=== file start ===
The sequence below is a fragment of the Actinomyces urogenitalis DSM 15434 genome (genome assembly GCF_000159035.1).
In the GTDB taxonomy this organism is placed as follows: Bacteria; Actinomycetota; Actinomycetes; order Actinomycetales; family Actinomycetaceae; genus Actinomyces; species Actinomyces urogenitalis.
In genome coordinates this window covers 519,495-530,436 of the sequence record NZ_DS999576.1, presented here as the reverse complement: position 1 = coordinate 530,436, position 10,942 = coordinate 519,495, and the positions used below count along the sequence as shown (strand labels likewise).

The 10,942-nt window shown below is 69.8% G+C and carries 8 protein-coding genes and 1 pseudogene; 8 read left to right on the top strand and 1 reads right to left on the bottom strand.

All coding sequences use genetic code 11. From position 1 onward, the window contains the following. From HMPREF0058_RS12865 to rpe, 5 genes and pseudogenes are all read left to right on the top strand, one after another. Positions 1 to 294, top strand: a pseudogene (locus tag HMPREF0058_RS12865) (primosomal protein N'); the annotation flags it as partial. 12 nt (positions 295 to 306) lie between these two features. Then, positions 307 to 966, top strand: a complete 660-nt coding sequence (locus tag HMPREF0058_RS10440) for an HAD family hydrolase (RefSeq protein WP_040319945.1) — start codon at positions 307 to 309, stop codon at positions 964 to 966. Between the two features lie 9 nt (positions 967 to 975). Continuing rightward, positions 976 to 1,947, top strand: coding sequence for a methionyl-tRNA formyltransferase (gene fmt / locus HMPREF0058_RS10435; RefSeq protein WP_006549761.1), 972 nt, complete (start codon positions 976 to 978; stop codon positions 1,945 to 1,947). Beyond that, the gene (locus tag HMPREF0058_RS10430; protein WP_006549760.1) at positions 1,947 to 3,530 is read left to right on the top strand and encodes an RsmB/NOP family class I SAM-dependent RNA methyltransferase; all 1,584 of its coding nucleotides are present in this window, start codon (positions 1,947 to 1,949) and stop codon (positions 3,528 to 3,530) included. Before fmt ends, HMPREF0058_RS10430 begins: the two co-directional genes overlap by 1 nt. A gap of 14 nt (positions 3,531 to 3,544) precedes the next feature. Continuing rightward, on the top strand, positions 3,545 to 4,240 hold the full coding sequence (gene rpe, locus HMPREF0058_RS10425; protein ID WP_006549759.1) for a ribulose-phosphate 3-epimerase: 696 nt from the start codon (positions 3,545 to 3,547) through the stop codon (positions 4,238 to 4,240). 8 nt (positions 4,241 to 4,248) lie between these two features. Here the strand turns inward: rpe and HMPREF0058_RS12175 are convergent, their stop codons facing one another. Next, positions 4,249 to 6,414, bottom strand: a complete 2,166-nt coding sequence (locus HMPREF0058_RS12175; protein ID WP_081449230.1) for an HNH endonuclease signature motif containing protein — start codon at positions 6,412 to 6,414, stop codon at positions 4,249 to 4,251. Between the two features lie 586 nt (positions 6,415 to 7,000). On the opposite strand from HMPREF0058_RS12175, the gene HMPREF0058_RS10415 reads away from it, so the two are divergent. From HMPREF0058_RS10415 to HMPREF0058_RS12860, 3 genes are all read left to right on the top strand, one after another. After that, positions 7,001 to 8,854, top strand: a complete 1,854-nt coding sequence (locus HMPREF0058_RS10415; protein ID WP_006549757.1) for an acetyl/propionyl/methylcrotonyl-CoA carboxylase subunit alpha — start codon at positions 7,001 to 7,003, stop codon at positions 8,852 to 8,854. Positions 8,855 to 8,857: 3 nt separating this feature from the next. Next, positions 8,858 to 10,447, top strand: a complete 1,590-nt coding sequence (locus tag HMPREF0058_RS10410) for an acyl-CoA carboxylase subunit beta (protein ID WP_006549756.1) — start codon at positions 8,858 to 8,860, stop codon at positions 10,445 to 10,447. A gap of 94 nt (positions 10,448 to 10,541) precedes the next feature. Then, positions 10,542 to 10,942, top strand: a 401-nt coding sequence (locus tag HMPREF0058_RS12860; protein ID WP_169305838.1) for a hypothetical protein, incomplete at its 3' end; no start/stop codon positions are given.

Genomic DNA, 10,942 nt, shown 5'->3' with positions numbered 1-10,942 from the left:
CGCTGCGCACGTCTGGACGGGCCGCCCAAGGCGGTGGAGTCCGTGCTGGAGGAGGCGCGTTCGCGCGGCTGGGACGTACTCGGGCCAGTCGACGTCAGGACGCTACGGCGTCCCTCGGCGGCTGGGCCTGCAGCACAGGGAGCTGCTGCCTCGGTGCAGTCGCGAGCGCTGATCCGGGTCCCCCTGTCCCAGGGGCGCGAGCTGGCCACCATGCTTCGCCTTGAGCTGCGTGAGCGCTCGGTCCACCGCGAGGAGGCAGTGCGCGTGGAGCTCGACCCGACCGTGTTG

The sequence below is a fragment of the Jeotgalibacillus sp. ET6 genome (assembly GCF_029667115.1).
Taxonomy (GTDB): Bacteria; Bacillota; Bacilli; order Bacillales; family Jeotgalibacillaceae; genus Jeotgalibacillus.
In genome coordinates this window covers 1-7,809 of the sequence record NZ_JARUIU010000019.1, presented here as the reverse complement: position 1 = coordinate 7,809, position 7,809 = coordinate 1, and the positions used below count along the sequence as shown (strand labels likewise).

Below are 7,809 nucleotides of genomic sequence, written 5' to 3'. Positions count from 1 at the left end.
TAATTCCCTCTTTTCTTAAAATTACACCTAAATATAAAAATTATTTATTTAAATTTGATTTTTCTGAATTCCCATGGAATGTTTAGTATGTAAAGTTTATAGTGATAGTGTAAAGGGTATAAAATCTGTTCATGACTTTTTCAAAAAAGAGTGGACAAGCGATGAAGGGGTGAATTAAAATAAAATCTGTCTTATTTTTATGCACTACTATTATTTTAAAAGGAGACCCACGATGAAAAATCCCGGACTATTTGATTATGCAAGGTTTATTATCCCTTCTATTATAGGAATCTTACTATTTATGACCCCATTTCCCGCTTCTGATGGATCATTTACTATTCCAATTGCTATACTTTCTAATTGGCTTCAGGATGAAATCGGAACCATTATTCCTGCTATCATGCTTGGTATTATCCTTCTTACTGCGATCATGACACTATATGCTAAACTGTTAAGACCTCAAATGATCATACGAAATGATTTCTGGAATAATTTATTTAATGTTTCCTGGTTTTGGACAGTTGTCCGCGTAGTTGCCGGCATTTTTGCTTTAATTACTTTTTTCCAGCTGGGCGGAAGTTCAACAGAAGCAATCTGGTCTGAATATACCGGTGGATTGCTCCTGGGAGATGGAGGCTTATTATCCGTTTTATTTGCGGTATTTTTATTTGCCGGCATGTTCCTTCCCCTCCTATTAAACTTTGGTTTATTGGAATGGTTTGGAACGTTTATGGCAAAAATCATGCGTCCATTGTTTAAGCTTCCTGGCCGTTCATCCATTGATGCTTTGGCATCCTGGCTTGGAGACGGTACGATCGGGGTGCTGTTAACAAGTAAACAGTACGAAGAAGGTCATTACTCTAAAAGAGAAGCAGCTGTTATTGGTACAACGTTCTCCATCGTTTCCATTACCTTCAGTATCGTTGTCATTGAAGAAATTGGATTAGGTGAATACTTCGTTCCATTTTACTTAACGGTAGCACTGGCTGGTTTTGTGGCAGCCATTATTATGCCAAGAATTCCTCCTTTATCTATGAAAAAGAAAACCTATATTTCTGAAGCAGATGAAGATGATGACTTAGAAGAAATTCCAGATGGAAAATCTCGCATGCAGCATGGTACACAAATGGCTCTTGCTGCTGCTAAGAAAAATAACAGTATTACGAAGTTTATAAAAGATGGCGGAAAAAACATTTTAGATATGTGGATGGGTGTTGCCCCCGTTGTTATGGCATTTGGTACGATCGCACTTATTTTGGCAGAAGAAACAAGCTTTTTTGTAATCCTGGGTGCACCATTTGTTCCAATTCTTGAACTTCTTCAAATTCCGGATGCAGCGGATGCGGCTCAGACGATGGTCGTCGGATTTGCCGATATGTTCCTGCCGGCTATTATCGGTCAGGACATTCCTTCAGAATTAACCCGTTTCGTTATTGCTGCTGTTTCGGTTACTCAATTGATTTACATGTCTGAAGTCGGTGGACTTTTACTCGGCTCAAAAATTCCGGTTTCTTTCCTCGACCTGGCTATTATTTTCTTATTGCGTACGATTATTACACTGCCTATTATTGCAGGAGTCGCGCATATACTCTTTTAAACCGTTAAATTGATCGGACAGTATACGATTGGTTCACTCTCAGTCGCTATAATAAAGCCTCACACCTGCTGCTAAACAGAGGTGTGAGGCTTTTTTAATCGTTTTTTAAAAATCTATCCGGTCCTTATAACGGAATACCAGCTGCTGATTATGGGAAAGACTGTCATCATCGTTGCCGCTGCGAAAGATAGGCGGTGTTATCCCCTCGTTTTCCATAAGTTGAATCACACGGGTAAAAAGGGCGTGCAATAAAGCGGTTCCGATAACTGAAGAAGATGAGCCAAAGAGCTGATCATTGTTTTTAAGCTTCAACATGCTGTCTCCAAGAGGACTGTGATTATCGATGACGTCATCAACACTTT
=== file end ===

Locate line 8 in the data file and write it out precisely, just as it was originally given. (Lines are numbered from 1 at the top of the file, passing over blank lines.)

The sequence below is a fragment of the Jeotgalibacillus sp. ET6 genome (assembly GCF_029667115.1).